...

..regional warming associated with El Niño has already caused very heavy rains and floods in Peru and Ecuador, after the sea surface temperatures in the far eastern tropical Pacific ocean rose to 2C or more above average during February and March. This phenomenon has in the past sometimes been followed by a global El Niño.

Another concern is that the variation in El Niño over decades may be switching to a new, hotter phase. “For the last decade, the tropical Pacific has tended to be on the cold side, and that has helped keep global temperatures down. With this warming coming back so soon, it makes you wonder if the decadal trend is a bit more on to the positive side,” said Stockdale. “Obviously if that were sustained over the next five to 10 years, it would make the global warming signal stand out more strongly than it has done over the past decade.”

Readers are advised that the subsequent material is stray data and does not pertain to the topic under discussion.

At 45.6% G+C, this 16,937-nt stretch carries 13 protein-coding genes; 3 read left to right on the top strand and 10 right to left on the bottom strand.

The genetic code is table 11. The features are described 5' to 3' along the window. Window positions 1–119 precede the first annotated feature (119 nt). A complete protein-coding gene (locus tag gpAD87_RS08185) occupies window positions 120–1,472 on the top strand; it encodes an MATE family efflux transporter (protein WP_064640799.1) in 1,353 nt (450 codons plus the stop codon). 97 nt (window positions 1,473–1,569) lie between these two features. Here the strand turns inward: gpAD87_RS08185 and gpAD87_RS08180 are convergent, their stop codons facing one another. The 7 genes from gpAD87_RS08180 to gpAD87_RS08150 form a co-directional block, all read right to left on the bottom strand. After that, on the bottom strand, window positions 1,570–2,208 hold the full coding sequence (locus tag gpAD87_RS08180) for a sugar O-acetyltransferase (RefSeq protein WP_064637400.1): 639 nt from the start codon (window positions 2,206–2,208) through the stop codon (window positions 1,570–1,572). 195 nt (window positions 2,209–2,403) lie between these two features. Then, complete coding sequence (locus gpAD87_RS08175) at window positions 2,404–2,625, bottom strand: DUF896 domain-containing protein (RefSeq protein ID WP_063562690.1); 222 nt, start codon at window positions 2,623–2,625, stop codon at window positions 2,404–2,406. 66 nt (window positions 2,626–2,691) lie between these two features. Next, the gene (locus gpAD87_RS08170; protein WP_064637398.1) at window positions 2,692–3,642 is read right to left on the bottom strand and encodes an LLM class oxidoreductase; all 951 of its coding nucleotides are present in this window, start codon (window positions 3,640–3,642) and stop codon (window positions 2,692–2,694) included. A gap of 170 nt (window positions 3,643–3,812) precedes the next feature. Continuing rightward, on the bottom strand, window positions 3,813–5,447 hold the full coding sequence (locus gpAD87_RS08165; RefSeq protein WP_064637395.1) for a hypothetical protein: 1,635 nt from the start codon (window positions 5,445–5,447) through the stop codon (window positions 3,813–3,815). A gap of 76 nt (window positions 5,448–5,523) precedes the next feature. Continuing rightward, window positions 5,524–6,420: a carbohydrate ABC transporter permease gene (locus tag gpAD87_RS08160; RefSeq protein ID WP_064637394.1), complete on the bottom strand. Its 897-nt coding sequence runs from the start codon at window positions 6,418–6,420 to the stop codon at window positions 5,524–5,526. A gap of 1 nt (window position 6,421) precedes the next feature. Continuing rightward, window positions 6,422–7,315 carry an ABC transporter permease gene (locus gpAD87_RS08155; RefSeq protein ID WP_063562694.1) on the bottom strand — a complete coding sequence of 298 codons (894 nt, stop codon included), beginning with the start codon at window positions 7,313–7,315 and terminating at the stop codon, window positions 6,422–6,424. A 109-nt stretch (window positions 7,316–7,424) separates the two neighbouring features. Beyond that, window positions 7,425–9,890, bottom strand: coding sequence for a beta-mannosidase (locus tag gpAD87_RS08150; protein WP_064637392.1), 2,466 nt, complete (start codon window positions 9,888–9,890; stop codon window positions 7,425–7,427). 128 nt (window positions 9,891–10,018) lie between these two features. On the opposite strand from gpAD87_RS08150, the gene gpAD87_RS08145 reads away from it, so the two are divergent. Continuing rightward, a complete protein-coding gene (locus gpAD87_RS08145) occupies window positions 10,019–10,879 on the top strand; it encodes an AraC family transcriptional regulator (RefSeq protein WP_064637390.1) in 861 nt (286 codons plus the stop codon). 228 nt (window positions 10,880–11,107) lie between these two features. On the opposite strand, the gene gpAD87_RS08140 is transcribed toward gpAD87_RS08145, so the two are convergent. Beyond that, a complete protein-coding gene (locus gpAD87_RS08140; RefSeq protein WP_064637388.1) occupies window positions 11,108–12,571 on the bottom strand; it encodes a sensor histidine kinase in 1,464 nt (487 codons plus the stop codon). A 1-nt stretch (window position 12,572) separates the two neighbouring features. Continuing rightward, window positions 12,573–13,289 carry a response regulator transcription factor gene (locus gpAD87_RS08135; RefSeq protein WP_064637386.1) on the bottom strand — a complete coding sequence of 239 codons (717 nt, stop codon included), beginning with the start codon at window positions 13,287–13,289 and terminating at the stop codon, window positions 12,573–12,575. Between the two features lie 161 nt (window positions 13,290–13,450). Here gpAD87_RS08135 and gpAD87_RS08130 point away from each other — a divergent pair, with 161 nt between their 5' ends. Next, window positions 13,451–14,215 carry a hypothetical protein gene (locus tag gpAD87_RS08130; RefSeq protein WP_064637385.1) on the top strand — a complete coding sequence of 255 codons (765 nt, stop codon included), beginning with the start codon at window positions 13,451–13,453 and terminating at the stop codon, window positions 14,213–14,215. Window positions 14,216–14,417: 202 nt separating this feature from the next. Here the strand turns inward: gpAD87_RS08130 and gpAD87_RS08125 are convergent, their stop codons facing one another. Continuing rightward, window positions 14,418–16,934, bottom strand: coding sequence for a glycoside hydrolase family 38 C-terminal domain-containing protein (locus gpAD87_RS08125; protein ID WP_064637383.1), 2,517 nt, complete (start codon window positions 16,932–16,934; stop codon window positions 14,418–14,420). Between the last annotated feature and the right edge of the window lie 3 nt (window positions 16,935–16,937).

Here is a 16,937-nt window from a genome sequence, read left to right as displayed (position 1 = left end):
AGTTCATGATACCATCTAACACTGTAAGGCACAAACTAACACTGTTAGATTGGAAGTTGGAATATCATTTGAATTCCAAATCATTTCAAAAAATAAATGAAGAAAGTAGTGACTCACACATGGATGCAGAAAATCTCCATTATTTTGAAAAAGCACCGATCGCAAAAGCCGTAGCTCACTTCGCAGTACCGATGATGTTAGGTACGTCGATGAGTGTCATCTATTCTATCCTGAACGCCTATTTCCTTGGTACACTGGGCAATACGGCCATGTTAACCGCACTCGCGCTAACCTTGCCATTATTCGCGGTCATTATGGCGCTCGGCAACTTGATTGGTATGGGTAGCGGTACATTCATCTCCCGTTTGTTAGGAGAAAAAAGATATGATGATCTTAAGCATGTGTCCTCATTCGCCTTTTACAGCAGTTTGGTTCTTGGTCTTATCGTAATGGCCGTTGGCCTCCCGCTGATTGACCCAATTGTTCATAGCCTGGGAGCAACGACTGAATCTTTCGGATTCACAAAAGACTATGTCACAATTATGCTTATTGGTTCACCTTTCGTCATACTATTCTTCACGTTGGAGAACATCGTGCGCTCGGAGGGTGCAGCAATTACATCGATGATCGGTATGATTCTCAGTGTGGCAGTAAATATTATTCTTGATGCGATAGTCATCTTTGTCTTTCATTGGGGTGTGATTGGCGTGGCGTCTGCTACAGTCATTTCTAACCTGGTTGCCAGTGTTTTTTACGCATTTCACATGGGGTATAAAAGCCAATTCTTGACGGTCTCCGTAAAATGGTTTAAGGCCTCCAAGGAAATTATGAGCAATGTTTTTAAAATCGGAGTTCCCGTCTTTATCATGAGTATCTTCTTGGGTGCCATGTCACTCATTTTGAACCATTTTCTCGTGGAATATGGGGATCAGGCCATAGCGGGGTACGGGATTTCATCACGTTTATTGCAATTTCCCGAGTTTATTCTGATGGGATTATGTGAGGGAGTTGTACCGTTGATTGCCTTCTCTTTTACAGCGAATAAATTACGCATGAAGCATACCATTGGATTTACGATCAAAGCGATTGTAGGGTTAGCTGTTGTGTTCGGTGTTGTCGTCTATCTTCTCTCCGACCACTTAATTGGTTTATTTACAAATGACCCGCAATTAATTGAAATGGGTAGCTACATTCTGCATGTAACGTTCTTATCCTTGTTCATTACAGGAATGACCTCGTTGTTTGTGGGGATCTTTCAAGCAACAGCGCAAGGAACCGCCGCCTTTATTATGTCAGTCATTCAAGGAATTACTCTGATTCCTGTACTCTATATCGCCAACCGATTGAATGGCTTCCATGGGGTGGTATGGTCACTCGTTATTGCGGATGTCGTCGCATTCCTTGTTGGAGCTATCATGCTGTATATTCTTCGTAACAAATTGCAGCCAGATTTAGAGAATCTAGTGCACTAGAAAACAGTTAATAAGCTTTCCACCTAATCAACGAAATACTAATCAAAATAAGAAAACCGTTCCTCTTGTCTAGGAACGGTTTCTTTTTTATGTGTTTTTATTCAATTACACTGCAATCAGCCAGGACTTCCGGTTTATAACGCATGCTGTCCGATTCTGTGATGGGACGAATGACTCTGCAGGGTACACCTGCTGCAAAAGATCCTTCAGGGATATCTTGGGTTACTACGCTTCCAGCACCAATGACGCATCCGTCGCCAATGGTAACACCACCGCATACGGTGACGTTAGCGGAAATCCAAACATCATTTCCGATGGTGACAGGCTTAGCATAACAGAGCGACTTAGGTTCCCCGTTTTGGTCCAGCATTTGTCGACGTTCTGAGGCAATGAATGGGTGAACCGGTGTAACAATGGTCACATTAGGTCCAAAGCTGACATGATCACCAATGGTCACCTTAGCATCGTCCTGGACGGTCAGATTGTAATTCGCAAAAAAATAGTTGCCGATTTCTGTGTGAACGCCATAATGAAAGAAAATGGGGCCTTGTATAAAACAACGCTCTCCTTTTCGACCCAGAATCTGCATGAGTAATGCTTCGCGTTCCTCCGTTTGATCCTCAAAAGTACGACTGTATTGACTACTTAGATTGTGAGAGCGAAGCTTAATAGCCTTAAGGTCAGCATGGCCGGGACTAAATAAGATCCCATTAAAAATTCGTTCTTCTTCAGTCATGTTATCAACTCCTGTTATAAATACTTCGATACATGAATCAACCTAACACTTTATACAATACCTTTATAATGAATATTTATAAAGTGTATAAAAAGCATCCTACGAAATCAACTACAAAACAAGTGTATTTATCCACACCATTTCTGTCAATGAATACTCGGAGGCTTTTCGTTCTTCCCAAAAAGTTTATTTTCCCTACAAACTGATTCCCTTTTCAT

Here's a good animation to explain El Nino from Britain's Met Office.



Has Equality Become a Quaint, Obsolete Vestige of the Past?



I know, I know, you're probably saying "what equality?" When did we ever live in a world of equality? We didn't but we did at least once treat equality in some things as a desirable ideal. That we embraced equality as a value is evident today in the angst many suffer at our rapidly growing inequality. According to a piece from BBC, inequality could soon get far worse and very quickly. In fact, your existence might be treated as redundant.

[In the 19th and 20th centuries] equality became a dominant value in human culture, almost all over the world. Why?